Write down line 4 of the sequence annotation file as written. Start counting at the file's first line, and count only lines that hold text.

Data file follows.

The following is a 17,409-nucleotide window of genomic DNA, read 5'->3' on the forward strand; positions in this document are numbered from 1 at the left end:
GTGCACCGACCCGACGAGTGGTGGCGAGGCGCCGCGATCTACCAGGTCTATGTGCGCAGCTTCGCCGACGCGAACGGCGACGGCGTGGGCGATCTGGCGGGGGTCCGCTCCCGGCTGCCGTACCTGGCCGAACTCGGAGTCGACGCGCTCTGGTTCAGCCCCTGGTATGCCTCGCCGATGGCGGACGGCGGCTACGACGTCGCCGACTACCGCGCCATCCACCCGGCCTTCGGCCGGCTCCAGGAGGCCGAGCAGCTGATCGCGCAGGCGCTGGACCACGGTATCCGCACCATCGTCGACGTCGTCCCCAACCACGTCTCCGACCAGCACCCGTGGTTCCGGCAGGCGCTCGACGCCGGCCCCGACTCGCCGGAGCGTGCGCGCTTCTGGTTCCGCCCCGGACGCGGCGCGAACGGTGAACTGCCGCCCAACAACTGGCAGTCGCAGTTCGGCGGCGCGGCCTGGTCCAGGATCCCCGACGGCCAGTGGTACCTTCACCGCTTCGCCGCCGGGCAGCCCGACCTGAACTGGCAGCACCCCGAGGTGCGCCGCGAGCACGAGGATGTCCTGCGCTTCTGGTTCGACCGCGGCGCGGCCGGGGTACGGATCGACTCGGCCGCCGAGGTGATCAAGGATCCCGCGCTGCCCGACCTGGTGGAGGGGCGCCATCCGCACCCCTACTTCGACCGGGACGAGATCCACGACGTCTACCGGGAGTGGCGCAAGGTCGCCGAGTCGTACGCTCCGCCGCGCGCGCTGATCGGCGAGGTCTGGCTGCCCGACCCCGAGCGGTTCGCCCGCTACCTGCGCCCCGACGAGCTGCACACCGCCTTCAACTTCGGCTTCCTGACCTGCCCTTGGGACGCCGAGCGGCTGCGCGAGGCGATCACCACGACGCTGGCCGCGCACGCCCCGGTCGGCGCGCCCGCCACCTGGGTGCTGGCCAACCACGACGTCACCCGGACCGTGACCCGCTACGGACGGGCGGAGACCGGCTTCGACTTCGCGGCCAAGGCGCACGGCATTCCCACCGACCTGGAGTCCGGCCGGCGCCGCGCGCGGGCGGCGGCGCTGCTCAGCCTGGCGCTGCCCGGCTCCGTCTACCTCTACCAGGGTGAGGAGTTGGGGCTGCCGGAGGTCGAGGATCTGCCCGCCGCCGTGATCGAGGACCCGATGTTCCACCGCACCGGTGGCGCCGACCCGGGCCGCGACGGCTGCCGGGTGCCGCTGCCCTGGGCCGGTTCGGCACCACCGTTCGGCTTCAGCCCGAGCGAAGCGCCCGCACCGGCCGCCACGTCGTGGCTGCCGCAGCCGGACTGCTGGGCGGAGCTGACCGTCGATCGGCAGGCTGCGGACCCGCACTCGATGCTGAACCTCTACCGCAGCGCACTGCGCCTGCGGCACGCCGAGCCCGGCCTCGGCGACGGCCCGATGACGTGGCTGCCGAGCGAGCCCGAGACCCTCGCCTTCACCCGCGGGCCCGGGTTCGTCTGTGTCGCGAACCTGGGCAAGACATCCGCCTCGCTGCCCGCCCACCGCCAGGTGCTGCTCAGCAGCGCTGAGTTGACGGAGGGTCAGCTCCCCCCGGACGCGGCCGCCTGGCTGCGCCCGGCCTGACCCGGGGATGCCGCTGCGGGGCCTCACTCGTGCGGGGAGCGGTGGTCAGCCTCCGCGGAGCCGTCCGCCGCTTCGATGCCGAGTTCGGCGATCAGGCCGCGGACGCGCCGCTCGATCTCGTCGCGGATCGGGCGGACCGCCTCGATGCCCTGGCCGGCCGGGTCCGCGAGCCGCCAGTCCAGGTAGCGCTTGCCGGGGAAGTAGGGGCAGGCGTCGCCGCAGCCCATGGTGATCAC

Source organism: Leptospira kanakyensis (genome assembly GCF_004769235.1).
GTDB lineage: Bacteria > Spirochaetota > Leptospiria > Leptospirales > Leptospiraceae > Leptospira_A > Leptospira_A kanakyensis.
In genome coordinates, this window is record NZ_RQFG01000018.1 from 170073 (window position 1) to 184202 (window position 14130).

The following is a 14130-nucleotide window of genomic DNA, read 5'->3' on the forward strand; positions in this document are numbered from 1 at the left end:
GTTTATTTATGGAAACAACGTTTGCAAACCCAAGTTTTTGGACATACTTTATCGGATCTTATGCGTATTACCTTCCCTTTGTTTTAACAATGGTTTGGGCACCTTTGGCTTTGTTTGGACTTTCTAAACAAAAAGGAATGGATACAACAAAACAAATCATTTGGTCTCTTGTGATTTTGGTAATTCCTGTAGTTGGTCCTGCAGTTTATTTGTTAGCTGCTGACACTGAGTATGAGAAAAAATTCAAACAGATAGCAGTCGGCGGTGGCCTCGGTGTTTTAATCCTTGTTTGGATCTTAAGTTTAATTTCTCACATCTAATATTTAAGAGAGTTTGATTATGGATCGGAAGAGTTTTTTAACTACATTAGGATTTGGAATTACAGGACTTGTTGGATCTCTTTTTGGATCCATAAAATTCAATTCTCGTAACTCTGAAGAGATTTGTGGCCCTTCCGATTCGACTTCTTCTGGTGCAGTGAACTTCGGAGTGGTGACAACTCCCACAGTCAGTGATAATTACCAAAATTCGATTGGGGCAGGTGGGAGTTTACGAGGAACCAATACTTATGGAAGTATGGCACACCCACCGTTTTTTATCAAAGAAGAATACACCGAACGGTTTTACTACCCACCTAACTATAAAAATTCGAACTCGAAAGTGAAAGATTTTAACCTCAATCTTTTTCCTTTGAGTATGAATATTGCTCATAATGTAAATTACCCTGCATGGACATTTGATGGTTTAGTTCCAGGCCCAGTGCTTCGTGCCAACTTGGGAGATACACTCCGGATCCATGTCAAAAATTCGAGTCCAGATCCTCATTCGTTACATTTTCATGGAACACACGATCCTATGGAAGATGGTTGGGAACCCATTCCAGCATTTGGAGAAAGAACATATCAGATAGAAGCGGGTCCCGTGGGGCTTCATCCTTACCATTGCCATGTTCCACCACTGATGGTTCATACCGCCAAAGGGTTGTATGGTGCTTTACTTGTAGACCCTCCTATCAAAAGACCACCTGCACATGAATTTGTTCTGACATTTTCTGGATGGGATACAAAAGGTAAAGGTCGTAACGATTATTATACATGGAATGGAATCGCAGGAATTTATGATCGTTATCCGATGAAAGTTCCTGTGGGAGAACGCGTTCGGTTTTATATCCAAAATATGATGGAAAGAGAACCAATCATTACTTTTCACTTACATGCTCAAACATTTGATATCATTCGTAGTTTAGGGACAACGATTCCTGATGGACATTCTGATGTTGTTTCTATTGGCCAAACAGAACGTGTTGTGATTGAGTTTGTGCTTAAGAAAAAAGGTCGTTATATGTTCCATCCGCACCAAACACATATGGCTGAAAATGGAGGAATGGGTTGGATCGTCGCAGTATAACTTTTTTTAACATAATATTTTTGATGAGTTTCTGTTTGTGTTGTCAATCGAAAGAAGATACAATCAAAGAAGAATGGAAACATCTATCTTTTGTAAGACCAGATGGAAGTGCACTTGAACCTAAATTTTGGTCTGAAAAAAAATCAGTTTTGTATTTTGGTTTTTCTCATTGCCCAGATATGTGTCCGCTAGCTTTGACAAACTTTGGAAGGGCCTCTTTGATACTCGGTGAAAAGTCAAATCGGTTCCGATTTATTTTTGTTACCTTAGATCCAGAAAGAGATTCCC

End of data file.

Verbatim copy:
GTDB lineage: Bacteria > Spirochaetota > Leptospiria > Leptospirales > Leptospiraceae > Leptospira_A > Leptospira_A kanakyensis.